Men with pens have sweated reams – volumes – about our desire and love for women. In Jeff Gere’s “Lei Queen Contest,” we see the power a woman’s love has over a man. Jeff, a legendary Hawaiian storyteller, reveals this in a conversation he had with a huge, tattooed Samoan guy, a dialogue he accompanies with ukulele band and falsetto singers.
Russ Allison Loar’s poem, “What Men Want,” shows us, with large smiles, some truths about man’s attraction to woman, and his easy bedazzlement by her.
Donna Julia, a key character in Lord Byron’s epic poem, Don Juan, was twenty-three when she wrote “Donna Julia’s Letter to Don Juan,” a lament of woman’s plight. Remember, this is a man writing what his character, a young woman, feels. Did Byron get it right?
Julia’s letter faces Shakespeare’s lyrics, “Sigh No More, Ladies,” from his play, Much Ado About Nothing. In the second verse, The Bard rhymes “heavy” and “leavy,” and in the chorus offers cheery advice to the lovelorn.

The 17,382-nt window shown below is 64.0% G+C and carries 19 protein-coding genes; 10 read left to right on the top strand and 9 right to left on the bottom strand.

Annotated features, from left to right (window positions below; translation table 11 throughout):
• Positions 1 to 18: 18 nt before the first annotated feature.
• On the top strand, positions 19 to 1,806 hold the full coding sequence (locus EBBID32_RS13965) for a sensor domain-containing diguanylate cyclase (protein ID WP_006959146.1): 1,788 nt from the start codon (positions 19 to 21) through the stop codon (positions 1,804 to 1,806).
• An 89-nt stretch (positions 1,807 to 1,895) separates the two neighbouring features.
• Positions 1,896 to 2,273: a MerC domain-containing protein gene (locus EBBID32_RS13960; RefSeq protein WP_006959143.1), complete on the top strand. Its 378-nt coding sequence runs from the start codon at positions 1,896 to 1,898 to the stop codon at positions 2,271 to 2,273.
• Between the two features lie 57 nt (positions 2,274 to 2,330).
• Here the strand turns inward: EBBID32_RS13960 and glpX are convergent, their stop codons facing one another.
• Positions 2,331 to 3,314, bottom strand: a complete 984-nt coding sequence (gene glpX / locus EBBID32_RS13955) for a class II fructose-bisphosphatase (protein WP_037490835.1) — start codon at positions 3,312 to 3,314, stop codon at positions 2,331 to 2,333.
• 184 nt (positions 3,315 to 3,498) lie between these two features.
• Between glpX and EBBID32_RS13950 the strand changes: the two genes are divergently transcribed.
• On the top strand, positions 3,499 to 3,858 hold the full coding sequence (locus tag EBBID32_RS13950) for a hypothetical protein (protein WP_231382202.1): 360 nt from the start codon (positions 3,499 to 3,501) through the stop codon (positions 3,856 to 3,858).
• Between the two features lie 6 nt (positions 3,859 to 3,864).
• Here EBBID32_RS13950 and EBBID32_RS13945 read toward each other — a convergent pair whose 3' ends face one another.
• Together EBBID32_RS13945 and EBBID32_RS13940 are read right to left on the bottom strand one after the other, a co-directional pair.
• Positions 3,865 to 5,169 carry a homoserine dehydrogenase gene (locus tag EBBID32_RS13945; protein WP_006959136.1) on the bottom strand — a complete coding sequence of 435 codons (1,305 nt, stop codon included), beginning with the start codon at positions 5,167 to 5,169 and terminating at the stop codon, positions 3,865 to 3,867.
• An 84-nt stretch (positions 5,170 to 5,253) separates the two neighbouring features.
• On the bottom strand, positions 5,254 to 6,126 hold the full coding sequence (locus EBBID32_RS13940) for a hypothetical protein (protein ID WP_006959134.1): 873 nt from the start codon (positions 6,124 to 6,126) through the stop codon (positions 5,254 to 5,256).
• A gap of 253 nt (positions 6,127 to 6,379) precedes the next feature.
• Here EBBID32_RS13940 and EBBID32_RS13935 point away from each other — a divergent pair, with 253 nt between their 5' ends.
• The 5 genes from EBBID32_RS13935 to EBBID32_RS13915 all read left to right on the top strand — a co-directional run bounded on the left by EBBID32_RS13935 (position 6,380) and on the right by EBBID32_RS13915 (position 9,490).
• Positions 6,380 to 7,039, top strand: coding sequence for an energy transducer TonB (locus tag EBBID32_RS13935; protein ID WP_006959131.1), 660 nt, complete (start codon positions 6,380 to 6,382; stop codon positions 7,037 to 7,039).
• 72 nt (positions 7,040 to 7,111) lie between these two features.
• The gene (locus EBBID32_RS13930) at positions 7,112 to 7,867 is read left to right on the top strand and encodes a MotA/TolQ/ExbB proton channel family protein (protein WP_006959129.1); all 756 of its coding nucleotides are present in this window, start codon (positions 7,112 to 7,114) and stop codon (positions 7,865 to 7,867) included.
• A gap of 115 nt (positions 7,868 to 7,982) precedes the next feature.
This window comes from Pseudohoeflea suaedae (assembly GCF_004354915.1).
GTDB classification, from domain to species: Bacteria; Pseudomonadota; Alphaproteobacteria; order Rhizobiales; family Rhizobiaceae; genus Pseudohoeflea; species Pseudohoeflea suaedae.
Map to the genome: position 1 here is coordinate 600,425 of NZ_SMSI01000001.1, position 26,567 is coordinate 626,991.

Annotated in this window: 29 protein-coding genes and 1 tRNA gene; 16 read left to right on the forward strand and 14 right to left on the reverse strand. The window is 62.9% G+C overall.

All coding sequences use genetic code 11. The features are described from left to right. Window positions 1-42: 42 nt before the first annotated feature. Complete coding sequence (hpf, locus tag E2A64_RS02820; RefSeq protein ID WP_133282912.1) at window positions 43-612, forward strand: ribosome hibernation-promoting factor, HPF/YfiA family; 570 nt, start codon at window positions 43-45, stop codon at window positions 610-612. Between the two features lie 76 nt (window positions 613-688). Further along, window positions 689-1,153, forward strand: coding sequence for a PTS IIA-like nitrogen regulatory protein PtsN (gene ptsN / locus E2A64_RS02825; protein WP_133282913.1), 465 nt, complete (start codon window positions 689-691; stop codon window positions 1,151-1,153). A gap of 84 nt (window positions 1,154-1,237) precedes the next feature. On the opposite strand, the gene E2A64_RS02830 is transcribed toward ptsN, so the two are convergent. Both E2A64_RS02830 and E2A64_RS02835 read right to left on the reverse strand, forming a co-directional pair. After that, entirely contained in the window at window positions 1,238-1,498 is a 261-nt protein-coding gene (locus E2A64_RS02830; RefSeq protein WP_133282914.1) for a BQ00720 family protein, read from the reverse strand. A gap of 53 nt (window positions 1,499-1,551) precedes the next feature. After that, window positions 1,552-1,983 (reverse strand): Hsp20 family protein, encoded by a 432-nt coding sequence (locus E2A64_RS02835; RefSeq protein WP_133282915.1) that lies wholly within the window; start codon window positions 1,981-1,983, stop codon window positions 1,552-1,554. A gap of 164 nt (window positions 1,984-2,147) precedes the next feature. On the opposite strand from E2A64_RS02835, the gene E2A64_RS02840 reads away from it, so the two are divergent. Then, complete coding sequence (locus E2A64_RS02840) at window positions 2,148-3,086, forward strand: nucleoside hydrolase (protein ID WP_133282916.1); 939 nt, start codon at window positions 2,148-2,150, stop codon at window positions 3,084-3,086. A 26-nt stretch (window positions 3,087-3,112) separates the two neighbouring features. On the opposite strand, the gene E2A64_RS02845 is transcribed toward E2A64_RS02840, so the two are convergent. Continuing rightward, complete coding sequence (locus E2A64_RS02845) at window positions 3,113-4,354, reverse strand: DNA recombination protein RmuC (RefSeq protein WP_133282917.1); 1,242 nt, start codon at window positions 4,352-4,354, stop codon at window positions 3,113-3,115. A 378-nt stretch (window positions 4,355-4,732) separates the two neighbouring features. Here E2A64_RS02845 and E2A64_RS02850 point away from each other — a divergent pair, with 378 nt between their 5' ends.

To some, Philip Roth’s story, “The Chaos of Eros,” is about a man’s aging. Others see it as the tale of an older man’s attraction to a younger woman, and still others, one of her attraction to him. Your take may vary. In any case, Roth stages a coup de littérature in the paragraph that begins, “She turned around… .”.
I issued a second call for submissions because the first hadn’t delivered a story of joyful love. “Can a guy get a happy love story around here, please?” I asked looking skyward, as I clicked the call into cyberspace. A day later, an email with Jon Pearson’s “A Busload of Banjo Players” arrived, an ecstatic love story to answer my plea.
It’s hot in here.
You who love and you who desire:
grab a fan and flip the page.